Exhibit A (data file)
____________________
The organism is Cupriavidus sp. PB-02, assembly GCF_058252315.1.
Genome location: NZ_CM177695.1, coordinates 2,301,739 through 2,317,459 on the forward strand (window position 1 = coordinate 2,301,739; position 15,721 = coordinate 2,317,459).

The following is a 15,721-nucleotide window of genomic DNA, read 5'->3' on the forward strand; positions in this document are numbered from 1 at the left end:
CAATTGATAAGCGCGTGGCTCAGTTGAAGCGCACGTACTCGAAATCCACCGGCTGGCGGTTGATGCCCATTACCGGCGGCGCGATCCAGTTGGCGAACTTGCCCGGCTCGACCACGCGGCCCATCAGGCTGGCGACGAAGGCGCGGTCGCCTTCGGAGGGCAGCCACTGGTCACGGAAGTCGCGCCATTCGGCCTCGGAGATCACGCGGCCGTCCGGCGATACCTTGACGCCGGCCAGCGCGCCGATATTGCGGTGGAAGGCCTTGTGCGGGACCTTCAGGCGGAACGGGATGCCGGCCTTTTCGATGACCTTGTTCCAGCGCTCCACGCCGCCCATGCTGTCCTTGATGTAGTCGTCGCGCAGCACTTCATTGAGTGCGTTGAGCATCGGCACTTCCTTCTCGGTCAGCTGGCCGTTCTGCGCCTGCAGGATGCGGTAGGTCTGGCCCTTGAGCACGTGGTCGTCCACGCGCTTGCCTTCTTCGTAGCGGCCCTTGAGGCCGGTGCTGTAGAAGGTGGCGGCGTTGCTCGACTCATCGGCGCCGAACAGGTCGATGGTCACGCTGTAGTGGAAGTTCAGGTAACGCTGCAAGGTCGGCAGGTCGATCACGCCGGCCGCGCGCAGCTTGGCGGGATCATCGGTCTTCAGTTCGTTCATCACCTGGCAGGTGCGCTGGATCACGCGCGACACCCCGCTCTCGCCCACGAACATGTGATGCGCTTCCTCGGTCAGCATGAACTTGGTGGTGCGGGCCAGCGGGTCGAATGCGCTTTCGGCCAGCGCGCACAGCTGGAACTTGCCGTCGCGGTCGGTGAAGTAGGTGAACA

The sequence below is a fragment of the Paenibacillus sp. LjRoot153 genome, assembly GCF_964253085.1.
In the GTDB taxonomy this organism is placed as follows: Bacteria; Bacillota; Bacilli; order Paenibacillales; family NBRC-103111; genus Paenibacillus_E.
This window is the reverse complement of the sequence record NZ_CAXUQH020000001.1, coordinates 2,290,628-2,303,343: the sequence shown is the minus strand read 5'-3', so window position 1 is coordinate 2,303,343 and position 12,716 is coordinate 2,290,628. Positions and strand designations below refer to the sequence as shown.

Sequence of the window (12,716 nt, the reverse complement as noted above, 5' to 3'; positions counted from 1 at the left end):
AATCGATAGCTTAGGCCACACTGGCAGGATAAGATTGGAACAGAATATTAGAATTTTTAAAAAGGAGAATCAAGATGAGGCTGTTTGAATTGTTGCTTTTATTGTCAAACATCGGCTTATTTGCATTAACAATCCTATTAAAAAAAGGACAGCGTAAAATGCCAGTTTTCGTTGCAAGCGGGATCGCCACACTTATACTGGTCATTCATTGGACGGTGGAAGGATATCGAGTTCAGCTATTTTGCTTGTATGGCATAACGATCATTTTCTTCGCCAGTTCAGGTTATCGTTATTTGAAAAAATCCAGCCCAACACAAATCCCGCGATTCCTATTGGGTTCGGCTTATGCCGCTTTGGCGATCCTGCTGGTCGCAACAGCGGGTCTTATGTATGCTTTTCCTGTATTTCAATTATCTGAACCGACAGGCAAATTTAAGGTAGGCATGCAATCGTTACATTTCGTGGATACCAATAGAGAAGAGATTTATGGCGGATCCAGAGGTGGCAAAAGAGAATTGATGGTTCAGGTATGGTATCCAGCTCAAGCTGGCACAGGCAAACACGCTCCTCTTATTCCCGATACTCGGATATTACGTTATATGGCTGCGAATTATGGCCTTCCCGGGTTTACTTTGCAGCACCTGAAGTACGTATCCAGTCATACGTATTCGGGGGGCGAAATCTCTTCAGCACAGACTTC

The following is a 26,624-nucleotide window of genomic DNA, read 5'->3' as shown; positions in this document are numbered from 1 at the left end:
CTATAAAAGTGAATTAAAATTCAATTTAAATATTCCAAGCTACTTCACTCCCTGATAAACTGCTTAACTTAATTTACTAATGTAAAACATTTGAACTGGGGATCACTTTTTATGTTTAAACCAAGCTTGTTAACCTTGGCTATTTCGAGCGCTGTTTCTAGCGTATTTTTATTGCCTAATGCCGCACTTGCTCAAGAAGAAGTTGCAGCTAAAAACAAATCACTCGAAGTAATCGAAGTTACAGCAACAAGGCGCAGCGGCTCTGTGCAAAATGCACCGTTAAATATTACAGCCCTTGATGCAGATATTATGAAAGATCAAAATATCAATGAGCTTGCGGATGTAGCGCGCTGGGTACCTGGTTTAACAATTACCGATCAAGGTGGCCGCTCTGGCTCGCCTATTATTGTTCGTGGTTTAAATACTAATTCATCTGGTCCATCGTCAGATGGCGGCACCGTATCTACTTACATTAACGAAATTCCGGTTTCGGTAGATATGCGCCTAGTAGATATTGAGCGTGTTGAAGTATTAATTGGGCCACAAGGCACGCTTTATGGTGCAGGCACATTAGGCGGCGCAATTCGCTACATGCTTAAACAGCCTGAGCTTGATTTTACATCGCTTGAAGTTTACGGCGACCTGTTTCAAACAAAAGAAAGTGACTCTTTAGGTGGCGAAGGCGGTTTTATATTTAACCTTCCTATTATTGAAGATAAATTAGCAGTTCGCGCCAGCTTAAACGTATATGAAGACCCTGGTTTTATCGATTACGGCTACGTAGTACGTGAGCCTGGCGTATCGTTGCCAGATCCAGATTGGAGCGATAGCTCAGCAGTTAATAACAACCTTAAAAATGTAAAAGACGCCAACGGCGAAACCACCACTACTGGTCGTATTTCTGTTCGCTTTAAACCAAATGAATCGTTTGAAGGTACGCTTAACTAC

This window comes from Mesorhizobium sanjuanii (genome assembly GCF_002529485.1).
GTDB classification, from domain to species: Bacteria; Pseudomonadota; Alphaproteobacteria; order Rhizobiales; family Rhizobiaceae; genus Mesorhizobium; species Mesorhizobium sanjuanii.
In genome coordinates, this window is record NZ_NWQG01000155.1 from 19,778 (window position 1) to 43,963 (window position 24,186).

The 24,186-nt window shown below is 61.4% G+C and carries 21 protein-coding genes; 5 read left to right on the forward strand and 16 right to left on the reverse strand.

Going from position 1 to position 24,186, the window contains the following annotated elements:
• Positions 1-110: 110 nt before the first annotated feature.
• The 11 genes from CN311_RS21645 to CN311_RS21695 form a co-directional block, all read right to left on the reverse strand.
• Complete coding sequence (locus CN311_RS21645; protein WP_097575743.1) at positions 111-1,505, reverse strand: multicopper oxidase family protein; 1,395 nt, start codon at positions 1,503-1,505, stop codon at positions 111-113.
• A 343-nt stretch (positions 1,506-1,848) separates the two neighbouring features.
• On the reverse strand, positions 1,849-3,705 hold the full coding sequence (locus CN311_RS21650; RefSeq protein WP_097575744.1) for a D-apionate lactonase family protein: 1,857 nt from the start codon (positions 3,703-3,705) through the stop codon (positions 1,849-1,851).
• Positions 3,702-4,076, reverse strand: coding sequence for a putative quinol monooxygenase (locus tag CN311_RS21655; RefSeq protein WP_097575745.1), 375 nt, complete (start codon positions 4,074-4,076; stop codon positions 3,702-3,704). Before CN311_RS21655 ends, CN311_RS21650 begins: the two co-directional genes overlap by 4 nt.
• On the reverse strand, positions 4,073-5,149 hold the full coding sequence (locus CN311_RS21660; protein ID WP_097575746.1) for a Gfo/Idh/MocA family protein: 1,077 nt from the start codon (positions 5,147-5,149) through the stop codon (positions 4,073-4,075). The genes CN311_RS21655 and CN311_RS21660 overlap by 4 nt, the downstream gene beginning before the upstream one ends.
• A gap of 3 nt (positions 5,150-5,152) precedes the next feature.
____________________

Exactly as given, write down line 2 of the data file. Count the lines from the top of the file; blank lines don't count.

Genome location: NZ_CM177695.1, coordinates 2,301,739 through 2,317,459 on the forward strand (window position 1 = coordinate 2,301,739; position 15,721 = coordinate 2,317,459).